Today, I physically felt my stress level rising. Our family has a lot happening right now. Not horrible things, just changes. Even so, a feeling of weight began to creep upwards through my chest. I had to remind myself to breathe.

What caused such a reaction? A combination of events. Tomorrow, I begin teaching at a new school. My daughter also begins her first teaching job. We are moving to a new house on Saturday. And my youngest son is starting college classes next week.

Each of the things listed is exciting! My new school is awesome! Our new house is beautiful, and the details will all work out. I’m proud of my daughter, just having a little trouble with the “mama bear” complex. And my son? I am still learning how to let go.

For a few moments today, I was unable to separate these events. It was as if they were all morphing into one big problem, a problem I could not solve. I took a few deep breaths. My head began to clear, and one beautiful thought entered my mind.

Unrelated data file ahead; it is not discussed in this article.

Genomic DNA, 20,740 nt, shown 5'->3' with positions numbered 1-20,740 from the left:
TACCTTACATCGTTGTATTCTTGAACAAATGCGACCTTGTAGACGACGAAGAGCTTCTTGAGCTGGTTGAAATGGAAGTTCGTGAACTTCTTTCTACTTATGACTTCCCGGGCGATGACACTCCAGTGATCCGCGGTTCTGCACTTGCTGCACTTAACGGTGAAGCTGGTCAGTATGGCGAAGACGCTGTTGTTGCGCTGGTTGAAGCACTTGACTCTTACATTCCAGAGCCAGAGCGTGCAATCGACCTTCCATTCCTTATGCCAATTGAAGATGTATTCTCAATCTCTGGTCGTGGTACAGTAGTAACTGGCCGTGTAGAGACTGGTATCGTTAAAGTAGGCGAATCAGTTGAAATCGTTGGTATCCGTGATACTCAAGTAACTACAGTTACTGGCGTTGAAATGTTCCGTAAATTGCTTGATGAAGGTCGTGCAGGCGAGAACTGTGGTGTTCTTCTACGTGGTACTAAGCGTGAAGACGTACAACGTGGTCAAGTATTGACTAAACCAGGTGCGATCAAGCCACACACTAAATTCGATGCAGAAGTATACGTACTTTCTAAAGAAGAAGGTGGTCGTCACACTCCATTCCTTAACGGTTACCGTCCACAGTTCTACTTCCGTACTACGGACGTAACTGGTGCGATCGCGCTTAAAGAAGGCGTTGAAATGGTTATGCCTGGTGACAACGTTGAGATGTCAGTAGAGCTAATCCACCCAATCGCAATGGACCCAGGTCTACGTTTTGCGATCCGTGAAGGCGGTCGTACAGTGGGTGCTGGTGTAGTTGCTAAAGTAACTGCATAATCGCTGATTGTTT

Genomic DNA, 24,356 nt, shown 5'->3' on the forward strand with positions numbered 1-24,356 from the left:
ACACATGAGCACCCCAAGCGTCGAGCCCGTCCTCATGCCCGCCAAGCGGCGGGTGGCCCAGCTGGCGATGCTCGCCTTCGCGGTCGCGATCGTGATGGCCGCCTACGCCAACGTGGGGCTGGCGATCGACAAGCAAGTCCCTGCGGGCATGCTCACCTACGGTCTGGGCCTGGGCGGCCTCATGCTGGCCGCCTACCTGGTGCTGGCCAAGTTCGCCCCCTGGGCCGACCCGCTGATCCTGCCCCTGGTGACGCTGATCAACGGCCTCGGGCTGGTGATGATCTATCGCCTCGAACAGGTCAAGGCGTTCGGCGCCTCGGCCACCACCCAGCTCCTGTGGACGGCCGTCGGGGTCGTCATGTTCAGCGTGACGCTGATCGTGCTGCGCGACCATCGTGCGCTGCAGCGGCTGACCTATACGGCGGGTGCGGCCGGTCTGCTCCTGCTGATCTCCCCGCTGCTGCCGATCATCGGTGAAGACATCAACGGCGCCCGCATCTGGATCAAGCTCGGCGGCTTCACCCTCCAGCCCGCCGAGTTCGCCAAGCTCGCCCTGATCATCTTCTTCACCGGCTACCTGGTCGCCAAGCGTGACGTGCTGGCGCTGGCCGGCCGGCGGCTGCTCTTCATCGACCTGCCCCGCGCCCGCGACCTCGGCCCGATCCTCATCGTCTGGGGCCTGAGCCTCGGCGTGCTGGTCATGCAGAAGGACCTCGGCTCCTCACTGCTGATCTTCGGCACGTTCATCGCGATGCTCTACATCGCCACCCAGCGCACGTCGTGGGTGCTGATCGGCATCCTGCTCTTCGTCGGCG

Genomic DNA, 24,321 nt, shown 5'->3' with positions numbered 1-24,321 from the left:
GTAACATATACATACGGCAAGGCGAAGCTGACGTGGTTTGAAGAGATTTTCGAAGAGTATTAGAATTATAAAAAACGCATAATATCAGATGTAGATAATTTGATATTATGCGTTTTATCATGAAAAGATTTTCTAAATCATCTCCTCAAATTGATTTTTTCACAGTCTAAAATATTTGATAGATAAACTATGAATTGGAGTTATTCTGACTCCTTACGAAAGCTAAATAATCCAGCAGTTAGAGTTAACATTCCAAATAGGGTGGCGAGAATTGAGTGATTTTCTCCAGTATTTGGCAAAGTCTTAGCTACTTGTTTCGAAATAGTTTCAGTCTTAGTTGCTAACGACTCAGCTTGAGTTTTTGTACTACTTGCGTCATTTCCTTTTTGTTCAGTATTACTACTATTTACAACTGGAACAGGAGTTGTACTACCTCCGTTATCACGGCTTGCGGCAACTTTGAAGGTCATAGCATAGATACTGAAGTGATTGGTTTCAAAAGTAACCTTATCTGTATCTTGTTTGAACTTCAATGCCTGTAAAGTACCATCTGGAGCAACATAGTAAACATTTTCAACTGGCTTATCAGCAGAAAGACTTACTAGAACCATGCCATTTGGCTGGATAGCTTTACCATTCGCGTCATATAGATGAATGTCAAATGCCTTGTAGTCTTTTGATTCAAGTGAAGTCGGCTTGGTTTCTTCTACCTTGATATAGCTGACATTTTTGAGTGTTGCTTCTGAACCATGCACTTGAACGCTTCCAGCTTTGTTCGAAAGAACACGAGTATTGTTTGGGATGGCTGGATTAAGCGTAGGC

Tomorrow, I have the privilege of welcoming groups of new students to their music room. We will make connections, discuss expectations, and establish routines. We will play games, listen to music, and read stories. I will be exactly where I am supposed to be. ❤

All Are Welcome by Alexandra Penfold & Suzanne Kaufman

Those other things will continue to be out of my control, and that is ok. If the stress begins to rise, I will remind myself to breathe. And if I’m still struggling at the end of the day, an episode of Mr. Rogers Neighborhood is sure to help.

I guess my secret is out. 😉

Connections Revisited

Back-to-school ads are everywhere. Supplies are stocked at all the local stores. As a teacher, I cannot ignore the fact that school will start soon. This realization leads to a renewed focus on connections.

Why have I not read this before?

I was recently speaking with some young educators preparing for upcoming New Teacher Induction. Such a stressful time with so much information. My advice to them? Focus on making connections!